Warlord of the Air

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The Warlord of the Air
Warlord of the air.jpg
Cover of the first edition
AuthorMichael Moorcock
Cover artistDavid Meltzer[1]
CountryUnited Kingdom
SeriesOswald Bastable
GenreScience fiction, alternate history, Steampunk
PublisherAce Books
Publication date
Media typePrint (Paperback)
Pages187 pp
Followed byThe Land Leviathan 

The Warlord of the Air is a 1971 British alternate history novel written by Michael Moorcock. It concerns the adventures of Oswald Bastable, an Edwardian era soldier stationed in India, and his adventures in an alternate universe, in his own future, wherein the First World War never happened. It is the first part of Moorcock's A Nomad of the Time Streams trilogy and, in its use of speculative technology (such as airships) juxtaposed against an Edwardian setting, it is widely considered to be one of the first steampunk novels.[2][3] The novel was first published by Ace Books as part of their Ace Science Fiction Specials series.

Plot summary[edit]

The novel is transcribed by 'Michael Moorcock' (the author's fictional grandfather) in 1903. Holidaying at the remote Rowe Island, he befriends Oswald Bastable, an ex-soldier stowaway who seems confused and disoriented beyond what could be explained by his opium addiction, and who is tormented by great guilt from an action he performed in his past. Bastable agrees to tell Moorcock the story, and begins his narrative with his experiences in North East India in 1902, sent as part of a British expedition to deal with Sharan Kang, an Indian high priest at the temple of Teku Benga, a mysterious and seemingly supernaturally powerful region. After a confrontation with Kang and his men, Bastable finds himself lost and alone in the caves around the 'Temple of the Future Buddha', where he is assaulted by a mysterious force and knocked into unconsciousness.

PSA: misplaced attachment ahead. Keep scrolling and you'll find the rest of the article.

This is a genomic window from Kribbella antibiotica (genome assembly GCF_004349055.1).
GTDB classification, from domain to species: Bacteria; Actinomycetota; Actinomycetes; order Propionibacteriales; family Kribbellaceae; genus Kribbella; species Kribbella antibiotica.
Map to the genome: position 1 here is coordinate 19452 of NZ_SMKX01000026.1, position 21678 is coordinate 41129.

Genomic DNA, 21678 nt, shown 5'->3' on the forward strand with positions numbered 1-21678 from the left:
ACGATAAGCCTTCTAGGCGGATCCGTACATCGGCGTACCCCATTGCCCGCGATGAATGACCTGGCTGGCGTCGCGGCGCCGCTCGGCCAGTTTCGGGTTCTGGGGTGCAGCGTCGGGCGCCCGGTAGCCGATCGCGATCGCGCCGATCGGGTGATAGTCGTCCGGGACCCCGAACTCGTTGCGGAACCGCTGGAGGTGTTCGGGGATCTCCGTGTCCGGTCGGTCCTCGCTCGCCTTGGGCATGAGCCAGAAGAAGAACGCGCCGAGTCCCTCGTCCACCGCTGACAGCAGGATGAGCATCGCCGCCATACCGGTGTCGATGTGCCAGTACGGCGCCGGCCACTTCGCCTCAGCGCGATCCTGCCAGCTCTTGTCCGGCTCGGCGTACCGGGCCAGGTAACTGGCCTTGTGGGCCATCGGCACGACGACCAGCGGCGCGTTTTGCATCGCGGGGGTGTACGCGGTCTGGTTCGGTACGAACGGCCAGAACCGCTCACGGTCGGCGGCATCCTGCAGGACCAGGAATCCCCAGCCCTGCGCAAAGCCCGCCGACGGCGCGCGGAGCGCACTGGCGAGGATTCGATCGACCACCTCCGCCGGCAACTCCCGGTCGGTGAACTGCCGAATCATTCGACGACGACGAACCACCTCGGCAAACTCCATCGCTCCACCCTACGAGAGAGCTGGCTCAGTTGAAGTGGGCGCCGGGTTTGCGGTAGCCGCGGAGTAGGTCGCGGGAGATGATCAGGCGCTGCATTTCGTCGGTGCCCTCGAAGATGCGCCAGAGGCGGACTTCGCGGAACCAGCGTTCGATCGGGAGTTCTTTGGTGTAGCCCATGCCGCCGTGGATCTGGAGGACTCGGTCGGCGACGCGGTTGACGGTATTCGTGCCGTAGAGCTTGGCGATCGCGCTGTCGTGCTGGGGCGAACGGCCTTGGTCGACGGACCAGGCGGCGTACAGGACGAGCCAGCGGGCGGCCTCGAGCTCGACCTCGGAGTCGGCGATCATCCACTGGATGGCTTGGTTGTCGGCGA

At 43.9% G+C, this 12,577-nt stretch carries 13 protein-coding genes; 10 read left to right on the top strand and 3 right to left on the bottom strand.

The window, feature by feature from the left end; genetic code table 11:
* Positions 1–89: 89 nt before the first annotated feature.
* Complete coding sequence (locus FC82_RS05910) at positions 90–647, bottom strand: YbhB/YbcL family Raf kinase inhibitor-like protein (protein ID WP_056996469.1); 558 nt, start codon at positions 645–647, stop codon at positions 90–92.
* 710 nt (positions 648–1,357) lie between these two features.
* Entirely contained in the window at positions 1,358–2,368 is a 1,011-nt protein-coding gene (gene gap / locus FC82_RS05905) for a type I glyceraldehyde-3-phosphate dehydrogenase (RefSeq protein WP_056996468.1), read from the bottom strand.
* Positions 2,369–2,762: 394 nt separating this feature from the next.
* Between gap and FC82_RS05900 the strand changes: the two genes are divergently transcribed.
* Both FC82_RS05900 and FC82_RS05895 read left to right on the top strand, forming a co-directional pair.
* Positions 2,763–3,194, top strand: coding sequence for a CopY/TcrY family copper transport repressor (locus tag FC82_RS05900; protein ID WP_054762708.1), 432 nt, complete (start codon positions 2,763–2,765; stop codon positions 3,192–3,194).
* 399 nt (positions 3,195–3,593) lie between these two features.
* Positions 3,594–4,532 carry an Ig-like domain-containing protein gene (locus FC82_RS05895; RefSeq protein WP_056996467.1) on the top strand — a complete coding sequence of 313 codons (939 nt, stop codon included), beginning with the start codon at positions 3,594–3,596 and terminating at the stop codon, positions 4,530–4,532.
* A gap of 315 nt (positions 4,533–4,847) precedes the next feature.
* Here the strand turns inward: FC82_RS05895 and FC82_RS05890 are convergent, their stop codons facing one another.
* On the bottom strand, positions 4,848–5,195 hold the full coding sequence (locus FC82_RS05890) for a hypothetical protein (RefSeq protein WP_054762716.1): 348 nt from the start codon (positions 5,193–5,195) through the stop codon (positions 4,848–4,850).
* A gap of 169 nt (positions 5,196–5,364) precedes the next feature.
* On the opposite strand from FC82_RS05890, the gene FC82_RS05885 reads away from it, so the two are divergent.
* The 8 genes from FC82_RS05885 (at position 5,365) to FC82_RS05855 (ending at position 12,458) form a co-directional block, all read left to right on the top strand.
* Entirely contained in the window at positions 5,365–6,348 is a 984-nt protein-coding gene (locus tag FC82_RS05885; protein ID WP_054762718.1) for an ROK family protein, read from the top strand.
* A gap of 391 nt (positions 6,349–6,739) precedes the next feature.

When he awakes, and escapes the caves, the Temple is in ruins, as if a great amount of time has passed. He is soon found and picked up by a massive airship, where he learns that it is in fact the year 1973, but not the one that the reader would recognise. In this alternate future, the First World War never happened, and the colonial powers continue to assert dominance over their empires—for example, India remains a British territory, though Winston Churchill had been viceroy in this alternate future as well as in Bastable's own.

At first, Bastable marvels at the wonders that await him in his 'future' — London is a clean and peaceful city, and the world seems to be a utopia, held in balance by the great empires. Gaining employment amongst the great airship armadas, however, he soon comes into contact with a troop of anarchists – among them a mysterious woman named Una Persson, and a Russian revolutionary named Ulianov. He initially maintains a patriotic resistance to their activities, but gradually discovers the truth: life is peaceful for the dominant empires but the seeming utopia of the empires' home countries is based on decades of unimpeded and unopposed colonial oppression, brutality and domination of their territories. As the First World War never happened to bankrupt the European colonial empires and begin the gradual liberalization and freedom of the colonies, imperialism remains unchecked and the world is greatly unfair and unjust. The United Kingdom, France, the Tsarist Russian Empire, the German Empire, Japan, the Italian Empire and the United States ruthlessly dominate this world and suppress anti-imperialist and anti-colonialist dissent.